When was the last time you took an eggplant to make more than just eggplant parmesan? This underrated vegetable can make a killer eggplant parmesan, but it can also make so much more.
Find out how healthy eggplants are and check out some of the amazing ways you can use them in your cooking.
This member of the nightshade family is related to tomatoes, white potatoes, and peppers. Botanically, aubergines are considered berries, but gastronomically they are vegetables. The most popular eggplant in the US is the teardrop-shaped vegetable with dark purple skin, but eggplants actually come in all shapes and sizes. You can find round, oblong, thick, and thin eggplants that come in white, black, and even light lavender. The flesh inside is off-white in color and spongy in texture.
Eggplants are grown all over the world, but in the US, they are mainly grown in Florida and New Jersey. The eggplant season lasts from July to October.
One cup of raw, diced eggplant provides:
- 21 calories.
- 5 grams of carbohydrates.
- 2 grams of fiber.
- 3 grams of sugar.
- 1 gram of protein.
It is free of fat and saturated fat. Eggplants also provide a range of vitamins and minerals, including copper, of which they are a good source.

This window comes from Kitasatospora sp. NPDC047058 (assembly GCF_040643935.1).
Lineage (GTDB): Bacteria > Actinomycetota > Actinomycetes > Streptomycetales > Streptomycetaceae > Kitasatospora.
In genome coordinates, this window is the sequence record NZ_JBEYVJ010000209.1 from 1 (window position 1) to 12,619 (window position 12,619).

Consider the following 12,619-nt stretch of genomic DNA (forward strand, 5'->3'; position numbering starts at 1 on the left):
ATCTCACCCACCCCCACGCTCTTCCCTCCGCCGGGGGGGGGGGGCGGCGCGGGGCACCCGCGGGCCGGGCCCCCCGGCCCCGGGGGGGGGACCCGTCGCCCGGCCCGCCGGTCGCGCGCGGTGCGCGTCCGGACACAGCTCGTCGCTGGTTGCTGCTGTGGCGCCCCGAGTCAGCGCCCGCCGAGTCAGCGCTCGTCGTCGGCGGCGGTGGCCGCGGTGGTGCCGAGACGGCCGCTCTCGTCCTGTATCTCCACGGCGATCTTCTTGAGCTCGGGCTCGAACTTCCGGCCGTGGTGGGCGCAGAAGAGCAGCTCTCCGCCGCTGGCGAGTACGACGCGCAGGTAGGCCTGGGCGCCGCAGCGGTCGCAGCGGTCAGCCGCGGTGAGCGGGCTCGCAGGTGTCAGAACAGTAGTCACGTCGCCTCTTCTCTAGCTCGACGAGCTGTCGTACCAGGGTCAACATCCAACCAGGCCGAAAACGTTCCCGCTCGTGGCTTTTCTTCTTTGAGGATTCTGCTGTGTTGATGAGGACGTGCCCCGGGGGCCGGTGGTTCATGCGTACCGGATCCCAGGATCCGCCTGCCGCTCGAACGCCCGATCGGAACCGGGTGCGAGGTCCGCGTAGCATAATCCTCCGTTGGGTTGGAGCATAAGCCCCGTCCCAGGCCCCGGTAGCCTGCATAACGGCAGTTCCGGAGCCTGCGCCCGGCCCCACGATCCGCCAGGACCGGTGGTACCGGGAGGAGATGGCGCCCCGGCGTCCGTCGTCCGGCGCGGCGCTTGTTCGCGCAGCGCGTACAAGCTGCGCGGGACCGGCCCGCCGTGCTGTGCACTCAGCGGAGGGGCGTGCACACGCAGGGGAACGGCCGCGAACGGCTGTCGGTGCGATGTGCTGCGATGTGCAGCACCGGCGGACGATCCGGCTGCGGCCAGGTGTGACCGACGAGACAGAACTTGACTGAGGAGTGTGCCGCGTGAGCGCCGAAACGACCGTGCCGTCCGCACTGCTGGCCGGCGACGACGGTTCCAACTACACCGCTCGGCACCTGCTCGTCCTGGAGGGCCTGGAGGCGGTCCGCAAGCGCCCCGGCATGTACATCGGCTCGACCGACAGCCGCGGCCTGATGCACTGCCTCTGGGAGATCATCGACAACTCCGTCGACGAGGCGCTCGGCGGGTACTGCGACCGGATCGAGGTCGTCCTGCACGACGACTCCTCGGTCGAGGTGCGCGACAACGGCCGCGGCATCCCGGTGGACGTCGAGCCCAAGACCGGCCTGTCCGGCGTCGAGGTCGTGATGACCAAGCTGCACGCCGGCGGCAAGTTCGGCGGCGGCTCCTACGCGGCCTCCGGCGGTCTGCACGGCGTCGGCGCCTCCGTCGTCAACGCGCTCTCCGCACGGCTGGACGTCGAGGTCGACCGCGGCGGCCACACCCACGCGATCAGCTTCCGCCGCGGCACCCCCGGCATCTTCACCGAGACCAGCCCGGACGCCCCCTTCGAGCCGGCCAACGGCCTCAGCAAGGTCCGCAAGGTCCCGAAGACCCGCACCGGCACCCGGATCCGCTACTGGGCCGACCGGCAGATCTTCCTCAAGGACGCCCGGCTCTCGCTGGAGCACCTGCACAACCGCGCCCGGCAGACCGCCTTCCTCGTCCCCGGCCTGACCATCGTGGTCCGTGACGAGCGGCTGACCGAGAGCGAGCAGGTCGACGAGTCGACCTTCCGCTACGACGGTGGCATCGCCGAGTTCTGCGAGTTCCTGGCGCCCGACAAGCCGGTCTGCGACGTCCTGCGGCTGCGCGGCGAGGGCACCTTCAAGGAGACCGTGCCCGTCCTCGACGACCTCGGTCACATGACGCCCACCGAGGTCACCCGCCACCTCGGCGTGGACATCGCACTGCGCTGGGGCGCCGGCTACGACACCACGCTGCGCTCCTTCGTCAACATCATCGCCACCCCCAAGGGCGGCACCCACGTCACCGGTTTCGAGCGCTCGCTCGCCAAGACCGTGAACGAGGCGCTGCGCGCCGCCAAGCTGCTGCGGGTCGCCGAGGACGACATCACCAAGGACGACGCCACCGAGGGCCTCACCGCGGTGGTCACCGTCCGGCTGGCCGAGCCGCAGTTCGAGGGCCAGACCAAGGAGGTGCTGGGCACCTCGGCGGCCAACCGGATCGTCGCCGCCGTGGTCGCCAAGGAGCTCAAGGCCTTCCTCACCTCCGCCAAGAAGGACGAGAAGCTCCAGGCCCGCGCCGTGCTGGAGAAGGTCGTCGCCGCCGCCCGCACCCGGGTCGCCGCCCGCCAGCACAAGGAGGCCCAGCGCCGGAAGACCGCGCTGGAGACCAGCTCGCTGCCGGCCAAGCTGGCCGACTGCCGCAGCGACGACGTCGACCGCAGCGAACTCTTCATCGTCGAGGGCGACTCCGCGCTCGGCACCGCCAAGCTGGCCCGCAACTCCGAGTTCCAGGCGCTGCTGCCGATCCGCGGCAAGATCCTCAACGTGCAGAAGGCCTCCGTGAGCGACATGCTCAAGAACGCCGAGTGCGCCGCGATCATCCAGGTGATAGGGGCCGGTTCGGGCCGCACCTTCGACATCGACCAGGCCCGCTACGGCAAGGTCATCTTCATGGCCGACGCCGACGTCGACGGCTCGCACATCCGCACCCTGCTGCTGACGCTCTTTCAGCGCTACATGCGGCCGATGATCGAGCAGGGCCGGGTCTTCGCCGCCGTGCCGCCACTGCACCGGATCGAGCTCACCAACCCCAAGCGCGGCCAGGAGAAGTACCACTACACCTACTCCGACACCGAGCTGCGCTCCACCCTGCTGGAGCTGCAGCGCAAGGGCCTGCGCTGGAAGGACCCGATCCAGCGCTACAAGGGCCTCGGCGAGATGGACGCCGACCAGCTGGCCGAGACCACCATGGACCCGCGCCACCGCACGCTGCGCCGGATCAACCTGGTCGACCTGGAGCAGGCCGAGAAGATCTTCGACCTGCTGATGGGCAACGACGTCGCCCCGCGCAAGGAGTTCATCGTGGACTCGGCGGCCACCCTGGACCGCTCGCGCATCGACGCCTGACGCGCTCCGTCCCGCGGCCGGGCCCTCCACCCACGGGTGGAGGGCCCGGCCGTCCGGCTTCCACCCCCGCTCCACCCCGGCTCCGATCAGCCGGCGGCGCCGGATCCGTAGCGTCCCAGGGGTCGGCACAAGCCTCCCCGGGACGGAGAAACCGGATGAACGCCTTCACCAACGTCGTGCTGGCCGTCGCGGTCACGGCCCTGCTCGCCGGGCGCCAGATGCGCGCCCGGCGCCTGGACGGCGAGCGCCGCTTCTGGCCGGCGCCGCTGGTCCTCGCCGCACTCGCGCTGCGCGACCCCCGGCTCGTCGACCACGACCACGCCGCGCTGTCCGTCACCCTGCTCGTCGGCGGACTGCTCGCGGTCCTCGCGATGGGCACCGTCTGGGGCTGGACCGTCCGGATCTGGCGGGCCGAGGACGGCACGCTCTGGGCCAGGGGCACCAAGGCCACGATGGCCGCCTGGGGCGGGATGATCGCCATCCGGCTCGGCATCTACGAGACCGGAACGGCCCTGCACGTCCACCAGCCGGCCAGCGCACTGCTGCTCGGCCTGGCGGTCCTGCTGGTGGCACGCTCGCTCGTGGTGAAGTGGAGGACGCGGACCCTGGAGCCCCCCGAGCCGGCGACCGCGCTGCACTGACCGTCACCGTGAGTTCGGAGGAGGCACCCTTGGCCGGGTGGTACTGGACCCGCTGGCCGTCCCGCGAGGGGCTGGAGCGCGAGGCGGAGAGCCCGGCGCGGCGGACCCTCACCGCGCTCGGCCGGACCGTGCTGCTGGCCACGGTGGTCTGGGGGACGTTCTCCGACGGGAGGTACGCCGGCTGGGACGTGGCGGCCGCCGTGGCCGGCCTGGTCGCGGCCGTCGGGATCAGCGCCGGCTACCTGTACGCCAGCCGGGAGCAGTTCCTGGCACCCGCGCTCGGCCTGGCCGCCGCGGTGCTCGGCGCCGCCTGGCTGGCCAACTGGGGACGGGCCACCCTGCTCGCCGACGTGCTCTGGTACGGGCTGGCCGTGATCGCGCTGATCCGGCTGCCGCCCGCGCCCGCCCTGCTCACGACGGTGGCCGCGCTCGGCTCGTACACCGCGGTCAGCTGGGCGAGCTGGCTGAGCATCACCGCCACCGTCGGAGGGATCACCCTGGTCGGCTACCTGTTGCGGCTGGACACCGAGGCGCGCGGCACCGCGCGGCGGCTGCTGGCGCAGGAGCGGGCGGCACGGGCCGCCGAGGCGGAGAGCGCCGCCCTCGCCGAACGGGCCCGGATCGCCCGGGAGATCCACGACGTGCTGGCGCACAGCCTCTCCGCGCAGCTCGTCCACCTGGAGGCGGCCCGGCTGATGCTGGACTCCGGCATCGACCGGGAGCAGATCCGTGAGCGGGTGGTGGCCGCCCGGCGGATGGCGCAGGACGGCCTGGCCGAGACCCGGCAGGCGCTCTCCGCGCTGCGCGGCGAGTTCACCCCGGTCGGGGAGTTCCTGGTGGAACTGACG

You can also find several phytonutrients in eggplant, including anthocyanins, which give the vegetable its gorgeous purple color. Anthocyanins have been shown to have a variety of benefits, including antioxidant and antimicrobial functions. Other potential benefits of anthocyanins include reducing the risk of heart disease and helping prevent cancer. Additional phytonutrients in eggplant include chlorogenic acid, an antioxidant that helps fight cancer, and nasunin, an antioxidant that helps protect the brain.
Some people avoid eggplants because they belong to the nightshade family and believe that a compound in nightshade called alkaloids can cause inflammation. Many people with inflammatory types of arthritis, such as rheumatoid arthritis, report worsening symptoms, such as joint pain and swelling, after eating nightshade plants.